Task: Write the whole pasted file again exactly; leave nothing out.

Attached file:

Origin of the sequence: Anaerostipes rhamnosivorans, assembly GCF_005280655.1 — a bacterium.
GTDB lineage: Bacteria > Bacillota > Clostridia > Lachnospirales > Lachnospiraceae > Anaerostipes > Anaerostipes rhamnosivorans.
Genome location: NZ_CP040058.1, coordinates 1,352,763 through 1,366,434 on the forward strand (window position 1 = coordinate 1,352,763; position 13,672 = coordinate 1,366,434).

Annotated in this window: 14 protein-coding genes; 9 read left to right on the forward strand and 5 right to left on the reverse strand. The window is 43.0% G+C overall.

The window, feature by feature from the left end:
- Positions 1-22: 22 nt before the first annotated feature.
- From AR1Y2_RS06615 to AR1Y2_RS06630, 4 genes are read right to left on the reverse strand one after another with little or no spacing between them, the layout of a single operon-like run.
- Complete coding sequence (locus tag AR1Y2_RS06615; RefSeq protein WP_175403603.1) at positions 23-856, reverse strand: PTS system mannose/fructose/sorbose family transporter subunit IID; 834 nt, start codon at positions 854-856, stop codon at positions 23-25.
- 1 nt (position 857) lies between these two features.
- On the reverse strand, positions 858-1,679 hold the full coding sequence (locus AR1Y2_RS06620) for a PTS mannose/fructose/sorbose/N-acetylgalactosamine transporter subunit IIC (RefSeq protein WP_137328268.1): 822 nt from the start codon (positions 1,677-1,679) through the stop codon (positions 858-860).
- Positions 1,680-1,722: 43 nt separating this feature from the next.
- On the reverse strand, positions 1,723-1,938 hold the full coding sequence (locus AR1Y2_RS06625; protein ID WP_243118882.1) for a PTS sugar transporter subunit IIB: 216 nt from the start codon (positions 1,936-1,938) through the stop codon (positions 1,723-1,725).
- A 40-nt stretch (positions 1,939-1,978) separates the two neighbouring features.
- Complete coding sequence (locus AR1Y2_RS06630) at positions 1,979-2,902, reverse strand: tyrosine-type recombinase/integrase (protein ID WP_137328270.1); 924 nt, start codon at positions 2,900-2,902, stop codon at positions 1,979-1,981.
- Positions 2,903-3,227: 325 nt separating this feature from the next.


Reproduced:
Origin of the sequence: Anaerostipes rhamnosivorans, assembly GCF_005280655.1 — a bacterium.
GTDB lineage: Bacteria > Bacillota > Clostridia > Lachnospirales > Lachnospiraceae > Anaerostipes > Anaerostipes rhamnosivorans.
Genome location: NZ_CP040058.1, coordinates 1,352,763 through 1,366,434 on the forward strand (window position 1 = coordinate 1,352,763; position 13,672 = coordinate 1,366,434).

Annotated in this window: 14 protein-coding genes; 9 read left to right on the forward strand and 5 right to left on the reverse strand. The window is 43.0% G+C overall.

The window, feature by feature from the left end:
- Positions 1-22: 22 nt before the first annotated feature.
- From AR1Y2_RS06615 to AR1Y2_RS06630, 4 genes are read right to left on the reverse strand one after another with little or no spacing between them, the layout of a single operon-like run.
- Complete coding sequence (locus tag AR1Y2_RS06615; RefSeq protein WP_175403603.1) at positions 23-856, reverse strand: PTS system mannose/fructose/sorbose family transporter subunit IID; 834 nt, start codon at positions 854-856, stop codon at positions 23-25.
- 1 nt (position 857) lies between these two features.
- On the reverse strand, positions 858-1,679 hold the full coding sequence (locus AR1Y2_RS06620) for a PTS mannose/fructose/sorbose/N-acetylgalactosamine transporter subunit IIC (RefSeq protein WP_137328268.1): 822 nt from the start codon (positions 1,677-1,679) through the stop codon (positions 858-860).
- Positions 1,680-1,722: 43 nt separating this feature from the next.
- On the reverse strand, positions 1,723-1,938 hold the full coding sequence (locus AR1Y2_RS06625; protein ID WP_243118882.1) for a PTS sugar transporter subunit IIB: 216 nt from the start codon (positions 1,936-1,938) through the stop codon (positions 1,723-1,725).
- A 40-nt stretch (positions 1,939-1,978) separates the two neighbouring features.
- Complete coding sequence (locus AR1Y2_RS06630) at positions 1,979-2,902, reverse strand: tyrosine-type recombinase/integrase (protein ID WP_137328270.1); 924 nt, start codon at positions 2,900-2,902, stop codon at positions 1,979-1,981.
- Positions 2,903-3,227: 325 nt separating this feature from the next.